Springer CEO Haank courts controversy with 'tea drinkers' speech

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Springer Science and Business Media CEO Derk Haank opened proceedings at the 2015 ASA Conference in London, with a witty but challenging speech entitled ‘Subscription agents: Partners or a nuisance?’

Haank began his presentation, in BMA House’s Great Hall, with a joke: telling the audience he had been asked to say a few nice things about subscription agents – and that he wouldn’t have much to talk about!

He introduced his views of the current role of the subscription agent with an overview of figures recently published by Springer SBM; in 2010, some 60 per cent of its journal revenue was invoiced through agents. By 2014 the figure was barely 40 per cent.

Haank noted: ‘This is quite a shift, and that was without us taking any action to make this happen. We are agency-neutral; if people deliver value they are welcome to do business with us. It’s not in our interest for subscription agents to go bust; we want to keep them in business.’

He continued: ‘The question is: will the share eventually go to zero, or will it return to 60 per cent? If I was a subscription agent I would be worried – this would have to be a concern, especially as the total pie isn’t growing at this moment. The pie is stable at best.’

On the question of funding, Haank stated that has always been an issue for the industry. However, he was keen to look on the bright side: ‘When librarians complain about funding, that means they want to buy more. On the other hand there is also high supply. The average intellectual thinks we are all in dire straits because of funding problems; however the industry is actually struggling with increased supply and demand. They just need to be matched.’

Haank reflected on three decades in the industry, and the balance between profitability and providing value for money. He said that, 30 years ago, the industry felt ‘uncomfortable’ in terms of its profitability – but that this had been profoundly affected by the advent of the internet, which had forced the world of academic publishing into a rethink: ‘The internet allowed people to get much more value for money because delivery costs dropped rapidly, so these days we have high fixed costs (such as IT) and lower variables relating to sales.’

‘We have a decent equilibrium’

He continued: ‘Of course people want to pay less, but we are giving them more. Yield per article has dropped, so the customer is of course getting better value for money. We can maintain that, everyone can have access to everything, and we (and agents) can still make money. We have a decent equilibrium, lets stick with it for a while and see what happens’.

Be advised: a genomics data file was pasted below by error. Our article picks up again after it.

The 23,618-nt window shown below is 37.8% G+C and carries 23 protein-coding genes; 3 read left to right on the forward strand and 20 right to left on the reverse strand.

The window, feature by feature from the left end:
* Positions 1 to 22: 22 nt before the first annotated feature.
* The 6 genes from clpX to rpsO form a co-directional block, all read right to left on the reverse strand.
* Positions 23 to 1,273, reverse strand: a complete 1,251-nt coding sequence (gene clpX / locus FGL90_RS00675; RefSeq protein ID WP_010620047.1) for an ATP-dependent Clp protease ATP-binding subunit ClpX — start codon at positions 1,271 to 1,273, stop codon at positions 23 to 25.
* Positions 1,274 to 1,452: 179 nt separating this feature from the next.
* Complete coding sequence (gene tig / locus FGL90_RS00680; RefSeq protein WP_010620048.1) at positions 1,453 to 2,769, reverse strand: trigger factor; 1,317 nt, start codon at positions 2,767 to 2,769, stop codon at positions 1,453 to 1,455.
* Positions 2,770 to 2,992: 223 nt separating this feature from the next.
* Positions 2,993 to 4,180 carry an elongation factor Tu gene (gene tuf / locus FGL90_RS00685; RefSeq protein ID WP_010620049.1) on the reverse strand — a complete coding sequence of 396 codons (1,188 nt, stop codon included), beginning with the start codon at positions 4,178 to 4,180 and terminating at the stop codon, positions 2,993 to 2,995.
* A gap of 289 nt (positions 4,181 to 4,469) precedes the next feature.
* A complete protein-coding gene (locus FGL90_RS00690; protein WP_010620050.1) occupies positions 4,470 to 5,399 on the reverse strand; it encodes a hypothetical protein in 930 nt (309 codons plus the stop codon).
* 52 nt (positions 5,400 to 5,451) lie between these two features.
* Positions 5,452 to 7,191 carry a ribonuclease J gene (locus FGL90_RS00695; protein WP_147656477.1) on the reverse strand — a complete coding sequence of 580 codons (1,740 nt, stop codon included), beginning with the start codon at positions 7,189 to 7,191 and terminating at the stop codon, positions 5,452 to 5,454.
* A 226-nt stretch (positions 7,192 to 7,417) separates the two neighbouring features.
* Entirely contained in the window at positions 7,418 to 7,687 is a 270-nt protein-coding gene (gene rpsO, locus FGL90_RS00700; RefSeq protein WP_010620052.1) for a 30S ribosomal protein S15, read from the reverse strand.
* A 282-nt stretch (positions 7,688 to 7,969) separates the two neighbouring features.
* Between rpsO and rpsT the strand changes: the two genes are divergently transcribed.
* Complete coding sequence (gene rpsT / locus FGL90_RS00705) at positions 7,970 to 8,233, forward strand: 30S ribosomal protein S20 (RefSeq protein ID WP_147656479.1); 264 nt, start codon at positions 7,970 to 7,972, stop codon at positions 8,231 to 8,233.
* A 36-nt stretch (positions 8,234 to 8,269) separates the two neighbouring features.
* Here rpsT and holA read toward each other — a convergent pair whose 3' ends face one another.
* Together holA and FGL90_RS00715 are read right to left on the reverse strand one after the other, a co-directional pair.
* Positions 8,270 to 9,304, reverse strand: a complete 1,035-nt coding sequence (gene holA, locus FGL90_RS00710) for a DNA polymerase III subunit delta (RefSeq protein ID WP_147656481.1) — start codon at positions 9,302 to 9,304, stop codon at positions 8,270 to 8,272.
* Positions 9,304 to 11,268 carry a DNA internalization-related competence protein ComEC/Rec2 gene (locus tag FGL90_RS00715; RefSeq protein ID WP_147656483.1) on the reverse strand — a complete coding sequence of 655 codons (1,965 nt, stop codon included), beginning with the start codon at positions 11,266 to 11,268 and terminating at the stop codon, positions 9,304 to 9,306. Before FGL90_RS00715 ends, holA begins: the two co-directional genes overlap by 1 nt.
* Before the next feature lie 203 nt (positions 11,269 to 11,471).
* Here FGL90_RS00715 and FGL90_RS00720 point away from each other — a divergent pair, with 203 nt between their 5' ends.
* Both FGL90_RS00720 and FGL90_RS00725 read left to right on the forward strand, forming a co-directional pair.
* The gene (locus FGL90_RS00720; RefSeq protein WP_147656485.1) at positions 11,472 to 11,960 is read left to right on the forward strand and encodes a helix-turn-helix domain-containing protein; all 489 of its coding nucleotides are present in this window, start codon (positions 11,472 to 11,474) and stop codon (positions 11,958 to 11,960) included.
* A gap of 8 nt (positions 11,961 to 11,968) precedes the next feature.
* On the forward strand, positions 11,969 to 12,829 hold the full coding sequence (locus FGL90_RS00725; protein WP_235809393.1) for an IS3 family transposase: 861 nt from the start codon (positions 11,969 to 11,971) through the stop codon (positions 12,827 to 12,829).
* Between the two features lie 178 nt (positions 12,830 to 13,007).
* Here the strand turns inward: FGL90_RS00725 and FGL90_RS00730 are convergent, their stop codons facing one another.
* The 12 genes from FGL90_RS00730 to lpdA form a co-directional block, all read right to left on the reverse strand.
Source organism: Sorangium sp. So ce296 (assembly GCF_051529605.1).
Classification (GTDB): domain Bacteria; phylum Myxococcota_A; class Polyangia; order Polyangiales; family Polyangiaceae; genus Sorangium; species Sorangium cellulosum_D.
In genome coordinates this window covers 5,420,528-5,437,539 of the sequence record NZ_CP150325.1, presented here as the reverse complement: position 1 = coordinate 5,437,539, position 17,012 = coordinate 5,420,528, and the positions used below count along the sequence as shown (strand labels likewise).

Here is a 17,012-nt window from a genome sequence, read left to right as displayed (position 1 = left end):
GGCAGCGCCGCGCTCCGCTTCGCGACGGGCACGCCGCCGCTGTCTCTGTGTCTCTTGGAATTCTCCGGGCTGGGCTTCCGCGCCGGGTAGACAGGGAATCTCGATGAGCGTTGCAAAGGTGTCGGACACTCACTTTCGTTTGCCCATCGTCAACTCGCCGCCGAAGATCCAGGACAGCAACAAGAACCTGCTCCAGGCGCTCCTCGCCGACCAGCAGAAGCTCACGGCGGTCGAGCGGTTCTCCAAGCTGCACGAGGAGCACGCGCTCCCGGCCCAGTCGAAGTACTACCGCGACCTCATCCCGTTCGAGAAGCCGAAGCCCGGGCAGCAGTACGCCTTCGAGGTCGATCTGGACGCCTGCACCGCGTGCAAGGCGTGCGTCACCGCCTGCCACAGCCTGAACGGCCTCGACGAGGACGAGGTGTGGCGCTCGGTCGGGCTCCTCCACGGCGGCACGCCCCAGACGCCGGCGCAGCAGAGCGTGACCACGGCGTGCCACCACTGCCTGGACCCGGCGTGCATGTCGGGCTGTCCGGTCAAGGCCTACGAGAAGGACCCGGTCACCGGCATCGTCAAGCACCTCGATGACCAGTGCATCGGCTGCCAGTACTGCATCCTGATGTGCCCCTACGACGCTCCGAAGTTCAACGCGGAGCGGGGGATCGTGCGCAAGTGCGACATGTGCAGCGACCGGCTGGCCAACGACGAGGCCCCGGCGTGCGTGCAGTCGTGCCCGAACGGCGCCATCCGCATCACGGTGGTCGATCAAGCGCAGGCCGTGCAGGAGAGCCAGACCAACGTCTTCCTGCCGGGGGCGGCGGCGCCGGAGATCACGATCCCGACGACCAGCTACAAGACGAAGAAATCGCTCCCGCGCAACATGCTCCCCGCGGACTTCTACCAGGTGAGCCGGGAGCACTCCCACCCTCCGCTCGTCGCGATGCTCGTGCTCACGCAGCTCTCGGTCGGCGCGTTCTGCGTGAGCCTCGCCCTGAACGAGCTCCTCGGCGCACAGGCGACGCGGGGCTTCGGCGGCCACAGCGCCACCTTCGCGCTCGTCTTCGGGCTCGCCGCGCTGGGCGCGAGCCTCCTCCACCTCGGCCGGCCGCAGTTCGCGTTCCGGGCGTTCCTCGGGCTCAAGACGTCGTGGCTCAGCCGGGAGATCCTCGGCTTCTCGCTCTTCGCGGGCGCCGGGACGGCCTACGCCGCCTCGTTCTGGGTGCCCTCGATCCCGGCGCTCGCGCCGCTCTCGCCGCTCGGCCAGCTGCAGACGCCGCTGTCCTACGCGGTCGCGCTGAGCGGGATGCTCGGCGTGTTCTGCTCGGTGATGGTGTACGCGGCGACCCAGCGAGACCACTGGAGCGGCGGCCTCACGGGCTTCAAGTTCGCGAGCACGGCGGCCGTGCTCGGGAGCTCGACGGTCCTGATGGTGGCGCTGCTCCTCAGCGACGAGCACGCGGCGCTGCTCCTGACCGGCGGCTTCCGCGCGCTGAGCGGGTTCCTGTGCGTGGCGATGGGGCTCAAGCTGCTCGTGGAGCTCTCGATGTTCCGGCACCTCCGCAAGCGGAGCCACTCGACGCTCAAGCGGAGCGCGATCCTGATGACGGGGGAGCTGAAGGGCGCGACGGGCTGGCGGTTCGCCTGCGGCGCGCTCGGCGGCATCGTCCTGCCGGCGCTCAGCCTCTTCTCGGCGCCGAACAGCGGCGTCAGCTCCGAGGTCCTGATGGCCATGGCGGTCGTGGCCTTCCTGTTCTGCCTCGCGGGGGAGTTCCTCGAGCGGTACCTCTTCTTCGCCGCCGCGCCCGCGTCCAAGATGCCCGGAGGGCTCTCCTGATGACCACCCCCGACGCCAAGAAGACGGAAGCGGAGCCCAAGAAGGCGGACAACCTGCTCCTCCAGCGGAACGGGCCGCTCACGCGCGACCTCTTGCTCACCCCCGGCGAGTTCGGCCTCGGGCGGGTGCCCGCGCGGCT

Some products don’t need subscription agents – and some have been of little interest to them, said Haank: ‘One of the biggest breakthroughs was the ebook, and we developed ebook packages quickly and successfully. We also increased our volume so we have tens of thousands of books, being bought extensively by librarians – and everyone is happy, except for the subscription agents.

‘The strange thing is that we offered them generous terms to sell our books – it was a good product on a golden plate, to be sold to the same audience (librarians) – but the result was nil. To me it’s mind-boggling. It’s a real shame … not for us, the margins are good, but I don’t understand why this has happened.’

‘Professional tea drinkers’

Haank said this failure to recognise such an opportunity showed that subscription agents are ‘just professional tea drinkers rather than sales people’. He continued: ‘If agents can't sell packages of ebooks, what can they sell? Maybe you need to look on the cost side? You are logistics operations, based on quality and cost. Swets [which declared itself bankrupt last year] failed to get its costs in order and most subscription agents still have a long way to go on this, compared to the rest of the industry.’

The Springer CEO ended his presentation in a more conciliatory tone, calling for more co-operation within the industry: ‘As publishers we work with subscription agents, libraries, authors, universities, corporations, institutions and development agencies. It’s a friendly industry and co-existent. We have more in common with our colleagues than differentiates us and we want to keep it that way. We are not here to make your lives miserable.’

Protection fund needed?

He said that Swets' bankruptcy will 'change this industry', which will have to make efforts be sure that more subscription agencies are not going to go bust: ‘Either the industry gets its act together and creates a fund to protect the customer, as they do in the travel industry, or we make sure that agents are not siting on money that is due to come to us. As a minimum the money should be heavily protected and there’s no reason why we should put up with this risk.’

He concluded: ‘Jointly we have to invest in more stability. If you want to focus on value-added services, do so – but make sure you do it right. Also don’t step on the toes of other organisation in the value chain. There will always be a role for subscription agents but you have to work hard if you want to ensure your role is as extensive as possible.’